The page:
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The Royal College of Psychiatrists Improving the lives of people with mental illness

Dealing with Exams

To contact the Psychiatrists' Support Service please telephone: 020 7245 0412  or

e-mail: pss@rcpsych.ac.uk

 

Please visit the exams website for up to date information.

Curriculum

The curriculum defines the competencies, professional behaviour and attitudes which psychiatrists should acquire and demonstrate in their clinical practice.

Workplace-based assessments (WPBAs) will take place throughout the 6 years of specialist training and competencies will be rated according to the level of training.

Psychiatrists in training need to register with the Royal College of Psychiatrists’ Portfolio Online and complete their mandatory WPBAs. The evidence collected in the assessments will form part of the annual review of competence progression (ARCP), at which educational supervisors and College tutors review your training.

 

MRCPsych examination

The College membership examination (MRCPsych) comprises of two Written Papers: Papers A, B and the Clinical Assessment of Skills and Competencies (CASC). Each paper is 3-hours long and contains approximately 200 questions. Both question papers consist of multiple choice questions (MCQs) and extended matching items (EMIs). The balance of the two types of questions will vary but will be approximately two-thirds MCQs and one third EMIs.

 

Following the written papers there is a Clinical Assessment of Skills and Competencies (CASC) examination. This is a 16-station examination, testing candidates’ competency in clinical skills, appropriate to their stage of training. The examination is split into two sets of eight stations. One set comprises stations linked in pairs; the clinical task in the first station will be linked to a related task in the second station. The other set is made up of individual ‘stand-alone’ stations.

 

Membership of the College is the accepted qualification for entry into higher training in psychiatry.

 

The current syllabus can be found here

 

The current critical review syllabus can be found here

 

  • MRCPsych Paper A -The Scientific and theoretical basis of Psychiatry.
    Paper A will be three hours long, containing 200 marks. The paper will comprise of approximately two-thirds MCQs and one-third EMIs. More information can be found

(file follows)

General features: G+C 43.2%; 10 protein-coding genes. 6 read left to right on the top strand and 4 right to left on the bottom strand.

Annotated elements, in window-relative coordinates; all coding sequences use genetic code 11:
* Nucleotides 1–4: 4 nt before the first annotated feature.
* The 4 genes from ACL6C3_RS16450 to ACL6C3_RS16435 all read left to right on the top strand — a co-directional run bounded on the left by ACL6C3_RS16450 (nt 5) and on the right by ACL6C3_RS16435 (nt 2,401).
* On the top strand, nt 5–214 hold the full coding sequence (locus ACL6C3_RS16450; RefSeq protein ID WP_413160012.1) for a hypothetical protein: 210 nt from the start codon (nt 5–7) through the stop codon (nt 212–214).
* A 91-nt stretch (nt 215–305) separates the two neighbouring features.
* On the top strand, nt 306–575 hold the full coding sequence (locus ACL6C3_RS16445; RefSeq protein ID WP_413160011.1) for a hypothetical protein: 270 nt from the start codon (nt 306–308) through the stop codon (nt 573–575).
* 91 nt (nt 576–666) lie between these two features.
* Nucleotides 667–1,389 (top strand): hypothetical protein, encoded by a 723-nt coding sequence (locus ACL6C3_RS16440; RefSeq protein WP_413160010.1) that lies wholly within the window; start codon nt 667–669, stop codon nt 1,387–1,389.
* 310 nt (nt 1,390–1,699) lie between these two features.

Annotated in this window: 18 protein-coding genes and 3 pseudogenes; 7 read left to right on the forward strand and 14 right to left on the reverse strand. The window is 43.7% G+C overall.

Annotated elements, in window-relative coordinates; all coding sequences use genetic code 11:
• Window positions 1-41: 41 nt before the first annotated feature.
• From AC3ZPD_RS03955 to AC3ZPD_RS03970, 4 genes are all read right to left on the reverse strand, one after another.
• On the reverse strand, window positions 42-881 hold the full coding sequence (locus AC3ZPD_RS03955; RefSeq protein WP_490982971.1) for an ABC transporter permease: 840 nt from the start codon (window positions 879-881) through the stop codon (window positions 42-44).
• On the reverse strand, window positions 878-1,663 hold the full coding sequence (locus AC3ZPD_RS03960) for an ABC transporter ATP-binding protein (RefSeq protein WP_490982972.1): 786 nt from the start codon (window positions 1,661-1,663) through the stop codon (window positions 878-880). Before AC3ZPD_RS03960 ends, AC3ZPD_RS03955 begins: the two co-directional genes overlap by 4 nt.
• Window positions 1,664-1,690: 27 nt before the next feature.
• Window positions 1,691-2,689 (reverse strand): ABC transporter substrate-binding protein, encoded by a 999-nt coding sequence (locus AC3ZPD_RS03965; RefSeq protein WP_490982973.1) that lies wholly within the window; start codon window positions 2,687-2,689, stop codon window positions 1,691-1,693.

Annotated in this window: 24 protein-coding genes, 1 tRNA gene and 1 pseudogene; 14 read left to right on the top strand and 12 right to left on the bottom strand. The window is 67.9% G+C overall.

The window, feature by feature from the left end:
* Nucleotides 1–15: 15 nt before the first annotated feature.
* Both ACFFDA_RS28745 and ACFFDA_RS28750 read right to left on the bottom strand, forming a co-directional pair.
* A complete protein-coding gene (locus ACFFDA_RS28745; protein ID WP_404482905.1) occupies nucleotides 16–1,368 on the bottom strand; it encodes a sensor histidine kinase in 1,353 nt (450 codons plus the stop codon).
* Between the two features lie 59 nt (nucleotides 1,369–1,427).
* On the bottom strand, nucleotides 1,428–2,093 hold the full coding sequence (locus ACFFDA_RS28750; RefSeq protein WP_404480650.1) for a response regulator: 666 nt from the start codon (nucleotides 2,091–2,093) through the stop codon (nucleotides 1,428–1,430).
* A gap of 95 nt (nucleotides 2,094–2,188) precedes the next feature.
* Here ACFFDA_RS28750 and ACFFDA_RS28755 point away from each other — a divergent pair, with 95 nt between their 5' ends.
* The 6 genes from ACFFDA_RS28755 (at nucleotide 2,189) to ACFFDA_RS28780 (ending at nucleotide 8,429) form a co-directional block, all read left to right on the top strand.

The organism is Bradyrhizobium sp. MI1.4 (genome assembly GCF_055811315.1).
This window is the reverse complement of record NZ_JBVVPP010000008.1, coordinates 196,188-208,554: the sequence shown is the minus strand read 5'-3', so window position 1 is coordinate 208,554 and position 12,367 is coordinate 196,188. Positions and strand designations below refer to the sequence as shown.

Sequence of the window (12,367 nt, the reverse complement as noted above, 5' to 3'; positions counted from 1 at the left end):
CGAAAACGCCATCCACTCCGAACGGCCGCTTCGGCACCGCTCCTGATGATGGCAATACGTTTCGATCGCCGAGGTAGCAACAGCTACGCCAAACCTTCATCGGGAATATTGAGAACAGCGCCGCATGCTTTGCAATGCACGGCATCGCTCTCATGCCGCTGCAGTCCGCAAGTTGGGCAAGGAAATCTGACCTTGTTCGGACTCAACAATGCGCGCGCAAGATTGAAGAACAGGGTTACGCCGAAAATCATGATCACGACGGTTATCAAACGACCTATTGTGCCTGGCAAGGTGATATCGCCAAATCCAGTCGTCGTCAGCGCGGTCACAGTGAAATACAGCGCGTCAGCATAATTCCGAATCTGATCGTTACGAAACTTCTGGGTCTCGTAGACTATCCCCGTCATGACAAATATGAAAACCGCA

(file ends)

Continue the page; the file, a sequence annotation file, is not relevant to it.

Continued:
• MRCPsych Paper B - Critical review and the clinical topics in Psychiatry.
    Paper B will be three hours long, containing 200 marks. The paper will comprise of approximately two-thirds MCQs and one-third EMIs. The critical review component will make up one-third of the paper, with the remaining two-thirds covering clinical topics (of which approximately 30% will be General Adult Psychiatry).
  • The CASC examination can be taken after successful completion of Papers A and B and if you have a minimum of 24 months’ experience in post-foundation training in psychiatry. Trainees are advised to start studying early in their specialist training years and to pace their studies throughout training.

The question papers for the Examinations are prepared by the Panels responsible for each paper. All results are monitored and determined by the Examinations Sub-Committee. Regular reports are presented to the Education and Training Committee to ensure that standards are maintained. The Head of Examinations is responsible for the overall management and delivery of the Unit’s activities and manages the Examinations team within the Royal College.

 

Further details regarding exams regulations can be found on the College website.

Tips

  • Access books/training materials
  • Study in a place that is quiet and comfortable
  • Build on your existing knowledge base and experience
  • Think about your personal learning style and use this to plan effective revision
  • Set aside a regular time to study
  • Allow time for preparation and breaks from studying
  • Keep a balance between work and personal life

 

Preparation

The following tips may help you go through the assessments and examinations more easily:

 

  • Start preparing early in order to plan an effective revision programme.
  • Study the curriculum
  • Plan when you are going to take the examinations
  • Seek advice from those who have already passed the exam, especially those who have done so recently